Schools relax uniform rules to prepare for heatwave

·4-min read
British primary school children playing in the playground (Alamy/PA)
British primary school children playing in the playground (Alamy/PA)

Schools are undertaking measures such as closing early, allowing pupils to wear PE kit or rescheduling sports days to cope with rising temperatures next week.

The Met Office has issued an “amber” warning for heat on Sunday, Monday and Tuesday, stating that this could pose a danger to life, while temperatures may exceed the 2019 record of 38.7C.

Schools have relaxed uniform rules and adjusted timetables in order to cope with the heat.

St John’s CE Middle School Academy in Bromsgrove has said pupils “can come to school wearing non-uniform to enable children to wear loose, light-coloured clothing that will help keep them as cool as possible”.

(PA Graphics) (PA Graphics)
(PA Graphics) (PA Graphics)

The school said it would sell ice pops to pupils in aid of Cancer Research, and that pupils would be encouraged not to run during playtimes to prevent heat exhaustion.

The Hereford Academy in the West Midlands is allowing secondary school pupils to start early next week and finish at 2pm to allow them to be “away for the hottest part of the day”.

The academy said it would also bring its sports day forward to avoid the high temperatures next week.

Clapton Girls’ Academy in east London will also be sending pupils home at 12.30pm on Monday and Tuesday.

Headteacher Anna Feltham wrote to parents to say: “Already, many classrooms are very hot, even with fans, and students are struggling to keep cool, drink enough water and maintain concentration in lessons.”

At the Co-op Academy Swinton in Greater Manchester, pupils are being permitted to wear their PE kit rather than uniform on Monday and Tuesday, as a “temporary adjustment to the requirements for uniform”.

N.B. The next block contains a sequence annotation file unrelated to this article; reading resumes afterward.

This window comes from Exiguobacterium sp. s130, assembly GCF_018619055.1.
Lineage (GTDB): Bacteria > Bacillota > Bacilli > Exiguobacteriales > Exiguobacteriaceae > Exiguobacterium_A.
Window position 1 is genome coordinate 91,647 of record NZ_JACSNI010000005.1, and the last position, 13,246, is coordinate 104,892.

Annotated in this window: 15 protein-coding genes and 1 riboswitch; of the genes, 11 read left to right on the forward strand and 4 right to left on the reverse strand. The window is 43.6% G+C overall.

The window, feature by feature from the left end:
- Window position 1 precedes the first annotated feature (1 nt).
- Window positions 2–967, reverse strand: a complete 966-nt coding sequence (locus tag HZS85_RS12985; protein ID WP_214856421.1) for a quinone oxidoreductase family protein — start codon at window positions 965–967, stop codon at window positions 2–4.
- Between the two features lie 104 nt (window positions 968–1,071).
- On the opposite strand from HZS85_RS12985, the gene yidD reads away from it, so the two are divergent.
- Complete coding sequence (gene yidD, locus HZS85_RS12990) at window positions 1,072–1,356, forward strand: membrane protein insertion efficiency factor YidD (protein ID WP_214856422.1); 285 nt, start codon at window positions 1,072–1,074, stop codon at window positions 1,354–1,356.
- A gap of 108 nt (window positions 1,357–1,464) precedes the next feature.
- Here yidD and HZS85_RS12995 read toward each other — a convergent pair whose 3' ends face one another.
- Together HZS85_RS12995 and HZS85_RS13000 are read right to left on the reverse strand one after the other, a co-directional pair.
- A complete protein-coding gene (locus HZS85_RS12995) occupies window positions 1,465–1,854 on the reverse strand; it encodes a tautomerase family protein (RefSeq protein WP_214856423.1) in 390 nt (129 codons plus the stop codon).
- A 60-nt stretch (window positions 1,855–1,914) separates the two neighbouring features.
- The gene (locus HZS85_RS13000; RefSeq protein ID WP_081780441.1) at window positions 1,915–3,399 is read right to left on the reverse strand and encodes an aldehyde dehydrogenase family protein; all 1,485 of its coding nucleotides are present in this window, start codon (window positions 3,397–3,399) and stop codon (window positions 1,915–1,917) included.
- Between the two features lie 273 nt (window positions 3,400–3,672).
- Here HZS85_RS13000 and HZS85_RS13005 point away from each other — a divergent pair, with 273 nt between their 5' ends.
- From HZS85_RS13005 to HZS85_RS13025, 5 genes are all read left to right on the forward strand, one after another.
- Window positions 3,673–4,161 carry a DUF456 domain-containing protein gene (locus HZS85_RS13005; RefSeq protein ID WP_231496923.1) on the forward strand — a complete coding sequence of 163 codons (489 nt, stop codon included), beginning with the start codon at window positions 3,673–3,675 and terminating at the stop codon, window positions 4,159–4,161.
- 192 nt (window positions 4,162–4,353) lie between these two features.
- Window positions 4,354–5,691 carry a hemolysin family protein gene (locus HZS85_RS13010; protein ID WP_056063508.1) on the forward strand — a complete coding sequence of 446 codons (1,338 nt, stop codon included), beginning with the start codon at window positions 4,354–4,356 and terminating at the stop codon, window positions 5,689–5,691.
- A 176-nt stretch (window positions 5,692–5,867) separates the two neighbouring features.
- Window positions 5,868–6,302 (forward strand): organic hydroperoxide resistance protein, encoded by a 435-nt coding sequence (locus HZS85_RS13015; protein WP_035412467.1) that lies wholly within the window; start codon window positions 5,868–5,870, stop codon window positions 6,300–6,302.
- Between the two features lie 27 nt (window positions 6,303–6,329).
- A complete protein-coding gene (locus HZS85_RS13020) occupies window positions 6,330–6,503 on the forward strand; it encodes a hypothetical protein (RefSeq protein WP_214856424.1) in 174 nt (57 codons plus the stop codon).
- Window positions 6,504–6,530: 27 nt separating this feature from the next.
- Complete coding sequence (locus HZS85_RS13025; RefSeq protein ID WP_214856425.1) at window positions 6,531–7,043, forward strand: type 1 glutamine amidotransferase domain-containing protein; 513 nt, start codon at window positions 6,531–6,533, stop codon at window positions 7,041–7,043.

Arnold Hill Spencer Academy in Nottingham said pupils will have the option to wear their PE kit instead of their normal uniform, while pupils preferring to wear uniform will not need to wear a blazer or tie on Monday or Tuesday.

Great Dunham Primary in Norfolk also advised that all pupils should “wear PE kits rather than uniform on Monday and Tuesday”.

The school added: “Please ensure they have a sunhat, lotion and water bottles. We will not be going out at lunchtime, instead the children will eat and do activities in class. Stay safe.”

Abercarn Primary School in Newport also said that pupils should apply sunscreen, wear a cap or hat and bring a water bottle to school, while pupils can wear non-uniform from Monday to Wednesday next week.

At Finham Park School in Coventry, pupils will be allowed to wear PE kit on Monday and non-uniform on Tuesday and Wednesday.

Students at Houlton School in Warwickshire have also been told that they will be able to wear the school PE kit in lieu of their uniforms from Monday to Wednesday.

In a letter to parents, the school’s principal added that “pupils do not need to be outside at any time if they do not wish to be” during the extreme weather.

In the West Midlands, where temperatures up to 37 degrees are expected next week, Oldbury’s Rounds Green Primary School will allow children to wear “loose and comfortable” non-uniform on Monday and Tuesday.

Andy Byers, headteacher of Framwellgate School Durham, said he would be encouraging pupils to drink water and wear sunscreen and pupils would come to school in PE kit.

“We’ve got a sports day, we’re going ahead with it, but we’re making sure that we’ve got measures in place, risk assessments in place to do it,” he said.

In an update to schools on Thursday, the Government signposted heatwave guidance for teachers and other early years professionals, noting that children sweat less than adults and cannot regulate their body temperature as well, which puts them at risk of heat stress and exhaustion.

During heatwaves, teachers are advised to encourage pupils to wear loose clothing and sunhats “with wide brims”.

Staff should open windows as early as possible before pupils arrive in the morning to improve ventilation and should keep the use of electric light and equipment to a minimum.

Mechanical fans can be used when temperatures are below 35C but not at higher temperatures as they can make dehydration worse.

The Government warned that pupils with heat stress “may seem out of character and show signs of discomfort and irritability”, while signs of heat exhaustion can include tiredness, nausea and confusion.

Our goal is to create a safe and engaging place for users to connect over interests and passions. In order to improve our community experience, we are temporarily suspending article commenting